blue bill mack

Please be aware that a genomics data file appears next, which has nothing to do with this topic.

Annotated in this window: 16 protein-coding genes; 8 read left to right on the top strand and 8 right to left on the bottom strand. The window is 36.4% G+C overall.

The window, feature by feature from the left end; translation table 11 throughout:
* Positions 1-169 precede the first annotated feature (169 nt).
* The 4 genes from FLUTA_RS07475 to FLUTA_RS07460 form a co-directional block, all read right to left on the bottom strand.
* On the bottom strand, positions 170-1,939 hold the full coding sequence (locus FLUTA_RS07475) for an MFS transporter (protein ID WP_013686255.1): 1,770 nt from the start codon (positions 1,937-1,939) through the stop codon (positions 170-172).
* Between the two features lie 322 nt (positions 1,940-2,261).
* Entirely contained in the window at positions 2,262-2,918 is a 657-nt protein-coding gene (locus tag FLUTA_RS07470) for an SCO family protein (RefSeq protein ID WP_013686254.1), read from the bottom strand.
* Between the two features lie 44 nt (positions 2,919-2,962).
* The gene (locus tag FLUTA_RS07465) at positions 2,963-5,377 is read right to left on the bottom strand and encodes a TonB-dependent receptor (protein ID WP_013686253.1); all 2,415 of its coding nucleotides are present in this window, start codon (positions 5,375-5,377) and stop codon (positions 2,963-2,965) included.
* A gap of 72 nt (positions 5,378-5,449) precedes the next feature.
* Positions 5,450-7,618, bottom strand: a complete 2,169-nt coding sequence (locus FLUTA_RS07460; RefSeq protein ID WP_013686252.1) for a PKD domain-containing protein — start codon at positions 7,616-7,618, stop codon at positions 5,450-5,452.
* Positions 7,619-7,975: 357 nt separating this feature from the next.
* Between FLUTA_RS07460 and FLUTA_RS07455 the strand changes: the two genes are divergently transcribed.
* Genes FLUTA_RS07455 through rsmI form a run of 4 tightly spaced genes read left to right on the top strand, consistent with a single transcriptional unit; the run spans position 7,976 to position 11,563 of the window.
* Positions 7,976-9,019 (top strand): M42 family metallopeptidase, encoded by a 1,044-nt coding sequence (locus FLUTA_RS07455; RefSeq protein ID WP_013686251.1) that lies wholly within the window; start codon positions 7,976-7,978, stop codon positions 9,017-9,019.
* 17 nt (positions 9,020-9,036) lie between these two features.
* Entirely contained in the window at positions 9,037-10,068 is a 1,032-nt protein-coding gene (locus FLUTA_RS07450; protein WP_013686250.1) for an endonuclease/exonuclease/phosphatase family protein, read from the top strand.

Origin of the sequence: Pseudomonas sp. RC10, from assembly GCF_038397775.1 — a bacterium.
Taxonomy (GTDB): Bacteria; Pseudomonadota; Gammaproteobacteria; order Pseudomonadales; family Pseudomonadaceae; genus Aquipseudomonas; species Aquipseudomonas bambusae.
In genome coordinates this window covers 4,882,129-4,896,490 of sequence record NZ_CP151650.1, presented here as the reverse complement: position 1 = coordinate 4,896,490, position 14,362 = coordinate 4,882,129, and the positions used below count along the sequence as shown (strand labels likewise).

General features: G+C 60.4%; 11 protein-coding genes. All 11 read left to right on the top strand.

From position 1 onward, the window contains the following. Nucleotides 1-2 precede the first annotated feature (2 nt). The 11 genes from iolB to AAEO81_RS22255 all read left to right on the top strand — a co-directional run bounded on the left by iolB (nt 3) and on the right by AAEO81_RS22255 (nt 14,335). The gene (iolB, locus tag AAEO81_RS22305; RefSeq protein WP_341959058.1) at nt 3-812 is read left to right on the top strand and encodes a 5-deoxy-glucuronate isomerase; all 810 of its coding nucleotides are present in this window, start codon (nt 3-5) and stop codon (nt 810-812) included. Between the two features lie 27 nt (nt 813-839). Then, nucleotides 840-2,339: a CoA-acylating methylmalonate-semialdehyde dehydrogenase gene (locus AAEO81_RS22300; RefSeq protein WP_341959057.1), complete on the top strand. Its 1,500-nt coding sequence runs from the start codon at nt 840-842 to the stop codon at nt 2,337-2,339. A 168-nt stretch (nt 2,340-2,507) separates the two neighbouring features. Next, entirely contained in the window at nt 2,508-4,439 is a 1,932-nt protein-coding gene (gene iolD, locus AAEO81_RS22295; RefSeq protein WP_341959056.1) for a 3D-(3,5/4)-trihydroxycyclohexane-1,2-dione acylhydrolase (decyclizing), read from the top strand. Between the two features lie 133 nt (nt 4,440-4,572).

The songwriter’s other major copyright is “Blue.” Originally recorded by Mack in 1959, he intended to pitch it to Patsy Cline, but never did. [11] [17], The song became a multi-platinum hit for LeAnn Rimes, in 1996. A flavorsome side.". Blue Oh, so lonesome for you Tears blind my eyes 'til I can't see Although it was claimed that Mack had been waiting to find the right vocalist to record "Blue" for all that time, the song was recorded by at least five artists (Mack himself in 1958, Kenny Roberts in 1966, Roy Drusky circa 1960-70s, Polly Stephens Exley in the late 1980s, and Kathryn Pitt in 1993) prior to LeAnn Rimes. Mack was the host of The Country Roads Show and later on the nationally syndicated Country Crossroads and Overdrive Top Ten Countdown. "Big Deal" is a song written by Jeffrey Steele and Al Anderson, and recorded by American country music artist LeAnn Rimes. The song won Mack the 1996 Grammy Award for Best Country Song,[6] a 1996 Academy of Country Music Award for Song of the Year,[7] a 1997 Country Music Association Awards nomination for Song of the Year,[8] a 1997 Country Radio Music Awards nomination for Song of the Year,[9] and is included on the CMT list of the top 100 country songs of all time. BILL MACK Blue Lyrics. It has since been covered by several artists, in particular by country singer LeAnn Rimes, whose 1996 version became a hit. [10] Rimes' rendition won the 1996 Grammy for Best Female Country Vocal Performance. It reached No. He was 88. "Blue" is a song released in 1958 by Bill Mack, an American songwriter-country artist and country radio disc jockey. Mack’s first break came in the early 1950s when he hosted The Big Six Jamboree in Wichita Falls, Texas, according to a profile on Last.fm. Add lyrics on Musixmatch, Javascript is required to view shouts on this page. An earlier biography, Spins and Needles, was published in 1970 and is now out of print. Mack died of COVID-19 complications and "underlying health issues," according to a social media post from his son, Billy Mack Smith. [22] [23] [24] [25] Roberts, who was a successful country singer since 1949 (with his hit single "I Never See Maggie Alone", and other recordings with Coral and Decca Records throughout the 1950s) signed to Starday in 1965. Blue is the debut studio album by American country singer LeAnn Rimes, released in the United States on July 9, 1996 by Curb Records. "Blue" is a heartache ballad about a lonely man who is wondering why his lover can't be blue or lonely over him. Bill Mack, country music DJ and songwriter known for his “Midnight Cowboy Trucking Show,” died July 31 in Irving, Texas of COVID-19 at the age of 91. Don Pierce, Starday president and co-founder who had worked with Mack to record "Blue", gave Roberts the song to make the song a hit. It was Rimes' fourteenth Top 20 hit on the U.S. Mack was quoted by the Fort Worth Star-Telegram as saying at the time, “Little Keira is just starting out in life, and now she’s starting without her mother and those grandparents. [36] Exley re-recorded the song on October 1, 1997, with a transfer of copyright, and had it copyrighted on January 20, 1998 for Fort Knox Music and Trio Music. It was common sense to name it after him, not any of the artists who covered it such as Rimes. Mack was born Bill Smith in Shamrock, Texas on June 4, 1932. Bill Mack, the songwriter behind LeAnn Rimes hit "Blue" and a longtime radio host in Texas, passed away on July 31 at the age of 88. [37] In September 1997 the parties said they had settled the dispute awarding royalties to Polly Stephens Exley but was issued a gag order not to publicly talk about her role in the writing of the song. Mack was born Bill Smith in Shamrock, Texas on June 4, 1932. Connect your Spotify account to your Last.fm account and scrobble everything you listen to, from any Spotify app on any device or platform. Bill Mack was awarded the 1997 grammy for Best Country Song , Blue. In the United States, a different mix of the song peaked at number 11 on the Billboard Hot 100 in 2002. It was released in May 2007 as the lead-off single to her album Family. The album has been certified 2× Platinum for shipments of two million copies in the United States. For more on Mack's legacy, check out his memoir, Bill Mack's Memories from the Trenches of Broadcasting. A flavorsome side." He was an amazing father, grandfather, great grandfather and husband to my mom. The album contains cover versions of "I Want to Be a Cowboy's Sweetheart" by Patsy Montana, "Blue Moon of Kentucky" by Bill Monroe, "I Will Always Love You" by Dolly Parton, "Yesterday" by The Beatles. The crash killed Adkison’s mother as well as the young child’s grandparents. It was released on September 27, 2011 by Curb Records. And in January 1998 the case was dismissed. He played guitar and harmonica and formed a band to play dances at Shamrock High School. Instead, he tells a much more straightforward story that makes the song sound like a happy accident. Bill Mack, the legendary Dallas-Fort Worth country DJ, singer and songwriter whose Grammy-winning tune “Blue” launched the career of LeAnn Rimes, died … It debuted at #49 on the Billboard Country Chart for the week of 25 May 1996, becoming a major hit that summer, [18] peaking at #10 on the Billboard Country Chart and #26 on the Billboard Hot 100, while also reaching #1 on the Canadian Country RPM singles chart. Start the wiki. Start the day smarter. The only new songs on the album are the two bonus tracks, "Crazy Women" and "Give". We’ll be ‘Blue’ without you Bill.". At 19, he was news-director for radio KLYN in Amarillo. Mack’s song “Drinking Champagne” was recorded by Cal Smith and George Strait. [10] Rimes' rendition won the 1996 Grammy for Best Female Country Vocal Performance. He played guitar and harmonica and formed a band to play dances at Shamrock High School. You need to record it as soon as you can!". It was also performed by Trisha Yearwood, and Yearwood's version was featured in the film Con Air. I was creating some note changes on the guitar when the song entered my mind. "Can't Fight the Moonlight" is a song written by Diane Warren and recorded by singer LeAnn Rimes. Album Blue / Faded Rose. It has since been covered by several artists, in particular by country singer LeAnn Rimes, whose 1996 version became a hit. Pierce believed the song had hit potential and promoted Robert's recording with his best effort, but the song did not become popular. 1996 Billboard Music Awards for Best Country Music Video of the Year and Best New Artist Video of the Year. [33], In the late 1980s, Fort Worth singer-songwriter Polly Stephens Exley (also known as Polly Stephens, Polly Exley and Pauline Stephens) recorded "Blue" [19] [34] but released less than 500 tapes. [1] [2] [3] [4] The Billboard newsweekly on June 2, 1958 described Mack's recording of "Blue" as "A slow-tempo, relaxed item, with Mack's vocal backed by instrumentation featuring a honky tonk type piano. "Fort Worth entertainer says she wrote 2nd verse of 'Blue' in 1987". Connect with friends faster than ever with the new Facebook app. Leave feedback, Mack was born Bill Smith in Shamrock, Texas on June 4, 1932. Per his son Billy, Mack's passing was due to "COVID-19 with underlying conditions. All That is an independent album by LeAnn Rimes under the label Nor Va Jak. It was released in the US as a single from the Coyote Ugly soundtrack on February 9, 2001 and in the UK on February 11, 2002. [44] [45] This recording was meant to be the B-side of Rimes' first single, "The Light in Your Eyes", but a ten-second tag of "Blue" on the promo record sent to radio stations drew the attention of DJs, so the A and B-sides were reversed and "Blue" became her first single. Released as a single on August 22, 2000, the song reached the top 10 in 19 European countries, Australia, Canada, and New Zealand, topping the charts in 12 of these territories; it became Australia's best-selling single of 2001. Get all the news you need in your inbox each morning. My wife at the time said, "That's the best song I've ever heard! In 1999, Mack was inducted into the Texas Country Music Hall of Fame. A profile on Mack on Overdrive Online begins with the words, “Nobody in broadcasting has a more recognizable voice than Overdrive Top Ten Countdown host Bill Mack.”. "Nobody in broadcasting has a more recognizable voice than Bill Mack," the association's website wrote. It has since been covered by several artists, in particular by country singer LeAnn Rimes , whose 1996 version became a hit. [5] [14] [15] He released it as a 45 rpm single backed by "Faded Rose" for Starday Records, catalog number 360. A new version of Last.fm is available, to keep everything running smoothly, please reload the site. Mack resigned from his role with Sirius XM in 2011. "But I Do Love You" is a song recorded by American country music artist LeAnn Rimes. "Very sad to hear the news that Bill Mack has left us. Roberts revised the song by adding the yodel to it. The album is Rimes' second cover album. [38], LeAnn Rimes first recorded the song at Norman Petty Studio in Clovis, NM when she was 11 years old for her 1994 independent album All That . American singer LeAnn Rimes has released 11 studio albums and placed 32 singles on the Billboard Hot Country Songs chart since 1996. He emceed 'The Old Hadocol Western Barn Dance' on KWFT-TV…, Mack was born Bill Smith in Shamrock, Texas on June 4, 1932. Sending all my love to his family. Excerpt from a GRAMMY Foundation Living History interview. Mack denies rumors that he wrote the slow-tempo song with Patsy Cline in mind. DJ USA” and “Texas’ Number One Country DJ.” The bio adds that Mack is a member of the Country Music Disc Jockey Hall of Fame in Nashville. Due to high sales of her debut album, Blue, the album consists of tracks recorded previously to Blue. Bill Mack, a country music songwriter and famed "Midnight Cowboy" radio broadcaster, died Friday at age 88. The song reached a peak of #2 on the Hot Country Songs chart in mid-2006, becoming Rimes' highest-peaking country single since the number one "One Way Ticket " in 1996-1997. The album contains covers of Dolly Parton’s “Why Can't We” and “I Will Always Love You”, though the latter is done in the style of Whitney Houston’s R&B cover. [14], Mack composed "Blue" within 15 minutes and recorded it in two takes at Nesman Recording Studios in Wichita Falls, Texas. The album was then officially released by Rimes on March 26, 2002, with four additional tracks and a new recording: "Light the Fire Within". Following her 1963 death, the song lay fallow for decades until a teenaged LeAnn Rimes launched her career with it in 1996. Add a video, Do you know any background info about this track? I never wrote one for anybody."